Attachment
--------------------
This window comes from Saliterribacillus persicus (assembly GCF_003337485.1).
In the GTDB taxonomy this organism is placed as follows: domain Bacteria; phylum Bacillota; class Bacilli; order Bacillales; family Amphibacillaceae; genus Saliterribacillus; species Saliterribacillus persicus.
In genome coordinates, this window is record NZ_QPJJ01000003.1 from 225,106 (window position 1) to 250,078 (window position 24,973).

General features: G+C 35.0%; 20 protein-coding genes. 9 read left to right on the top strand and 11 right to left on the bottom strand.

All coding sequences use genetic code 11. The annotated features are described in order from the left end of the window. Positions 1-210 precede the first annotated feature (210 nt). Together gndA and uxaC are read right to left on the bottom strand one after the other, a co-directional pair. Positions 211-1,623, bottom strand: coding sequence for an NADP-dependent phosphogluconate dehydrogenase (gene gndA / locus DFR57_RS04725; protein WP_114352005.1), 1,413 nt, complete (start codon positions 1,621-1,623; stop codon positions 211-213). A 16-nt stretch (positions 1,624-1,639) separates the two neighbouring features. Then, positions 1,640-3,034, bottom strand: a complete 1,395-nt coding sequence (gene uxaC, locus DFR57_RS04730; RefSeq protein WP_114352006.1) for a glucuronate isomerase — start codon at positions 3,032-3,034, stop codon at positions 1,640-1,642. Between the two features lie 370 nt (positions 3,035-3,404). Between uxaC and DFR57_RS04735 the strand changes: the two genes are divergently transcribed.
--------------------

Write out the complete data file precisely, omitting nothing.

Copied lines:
This window comes from Saliterribacillus persicus (assembly GCF_003337485.1).
In the GTDB taxonomy this organism is placed as follows: domain Bacteria; phylum Bacillota; class Bacilli; order Bacillales; family Amphibacillaceae; genus Saliterribacillus; species Saliterribacillus persicus.
In genome coordinates, this window is record NZ_QPJJ01000003.1 from 225,106 (window position 1) to 250,078 (window position 24,973).

General features: G+C 35.0%; 20 protein-coding genes. 9 read left to right on the top strand and 11 right to left on the bottom strand.

All coding sequences use genetic code 11. The annotated features are described in order from the left end of the window. Positions 1-210 precede the first annotated feature (210 nt). Together gndA and uxaC are read right to left on the bottom strand one after the other, a co-directional pair. Positions 211-1,623, bottom strand: coding sequence for an NADP-dependent phosphogluconate dehydrogenase (gene gndA / locus DFR57_RS04725; protein WP_114352005.1), 1,413 nt, complete (start codon positions 1,621-1,623; stop codon positions 211-213). A 16-nt stretch (positions 1,624-1,639) separates the two neighbouring features. Then, positions 1,640-3,034, bottom strand: a complete 1,395-nt coding sequence (gene uxaC, locus DFR57_RS04730; RefSeq protein WP_114352006.1) for a glucuronate isomerase — start codon at positions 3,032-3,034, stop codon at positions 1,640-1,642. Between the two features lie 370 nt (positions 3,035-3,404). Between uxaC and DFR57_RS04735 the strand changes: the two genes are divergently transcribed.